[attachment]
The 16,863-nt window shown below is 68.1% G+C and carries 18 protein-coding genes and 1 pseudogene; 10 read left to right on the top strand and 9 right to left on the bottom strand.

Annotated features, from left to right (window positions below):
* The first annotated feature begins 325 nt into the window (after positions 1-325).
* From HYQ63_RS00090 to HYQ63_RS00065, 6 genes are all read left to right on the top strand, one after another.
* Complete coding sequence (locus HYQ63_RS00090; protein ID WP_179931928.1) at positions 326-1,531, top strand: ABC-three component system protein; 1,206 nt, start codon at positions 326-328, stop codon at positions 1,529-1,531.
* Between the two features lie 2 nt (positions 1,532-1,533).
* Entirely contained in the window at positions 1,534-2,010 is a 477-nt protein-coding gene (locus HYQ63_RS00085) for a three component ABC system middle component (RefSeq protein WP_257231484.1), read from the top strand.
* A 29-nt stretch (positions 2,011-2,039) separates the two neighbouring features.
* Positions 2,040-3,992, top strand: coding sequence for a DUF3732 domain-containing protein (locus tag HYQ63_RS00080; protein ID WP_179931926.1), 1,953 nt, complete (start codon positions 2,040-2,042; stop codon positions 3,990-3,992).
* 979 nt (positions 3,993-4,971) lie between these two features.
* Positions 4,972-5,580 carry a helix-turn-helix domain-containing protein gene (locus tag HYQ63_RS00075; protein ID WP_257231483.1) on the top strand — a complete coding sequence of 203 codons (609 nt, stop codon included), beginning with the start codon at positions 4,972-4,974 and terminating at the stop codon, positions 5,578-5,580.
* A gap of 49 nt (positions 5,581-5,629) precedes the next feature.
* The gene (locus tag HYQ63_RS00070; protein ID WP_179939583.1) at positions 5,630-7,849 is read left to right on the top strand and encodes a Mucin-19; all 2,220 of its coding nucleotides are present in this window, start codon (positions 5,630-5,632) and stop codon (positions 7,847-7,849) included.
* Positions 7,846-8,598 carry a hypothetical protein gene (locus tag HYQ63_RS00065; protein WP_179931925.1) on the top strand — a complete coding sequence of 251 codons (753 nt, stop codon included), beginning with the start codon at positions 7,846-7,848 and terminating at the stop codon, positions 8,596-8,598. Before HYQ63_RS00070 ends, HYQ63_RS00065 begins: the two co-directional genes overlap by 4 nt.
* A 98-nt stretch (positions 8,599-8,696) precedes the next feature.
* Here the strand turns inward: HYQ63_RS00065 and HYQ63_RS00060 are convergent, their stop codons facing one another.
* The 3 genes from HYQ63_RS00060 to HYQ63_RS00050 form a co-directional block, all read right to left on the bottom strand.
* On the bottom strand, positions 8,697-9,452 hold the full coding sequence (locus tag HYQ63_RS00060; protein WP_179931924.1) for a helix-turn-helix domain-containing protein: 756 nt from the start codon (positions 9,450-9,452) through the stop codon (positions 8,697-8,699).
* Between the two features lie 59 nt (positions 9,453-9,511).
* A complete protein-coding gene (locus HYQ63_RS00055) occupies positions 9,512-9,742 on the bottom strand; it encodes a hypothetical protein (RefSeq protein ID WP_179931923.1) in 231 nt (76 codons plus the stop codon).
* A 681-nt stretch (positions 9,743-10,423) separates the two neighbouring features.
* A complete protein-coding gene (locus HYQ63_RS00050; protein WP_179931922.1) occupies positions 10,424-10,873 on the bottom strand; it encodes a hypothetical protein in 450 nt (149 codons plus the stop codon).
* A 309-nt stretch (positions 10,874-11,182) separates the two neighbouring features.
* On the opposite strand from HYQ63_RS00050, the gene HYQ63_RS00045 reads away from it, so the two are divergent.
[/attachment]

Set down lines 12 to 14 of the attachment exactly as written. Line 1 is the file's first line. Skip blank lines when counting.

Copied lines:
* A gap of 49 nt (positions 5,581-5,629) precedes the next feature.
* The gene (locus tag HYQ63_RS00070; protein ID WP_179939583.1) at positions 5,630-7,849 is read left to right on the top strand and encodes a Mucin-19; all 2,220 of its coding nucleotides are present in this window, start codon (positions 5,630-5,632) and stop codon (positions 7,847-7,849) included.
* Positions 7,846-8,598 carry a hypothetical protein gene (locus tag HYQ63_RS00065; protein WP_179931925.1) on the top strand — a complete coding sequence of 251 codons (753 nt, stop codon included), beginning with the start codon at positions 7,846-7,848 and terminating at the stop codon, positions 8,596-8,598. Before HYQ63_RS00070 ends, HYQ63_RS00065 begins: the two co-directional genes overlap by 4 nt.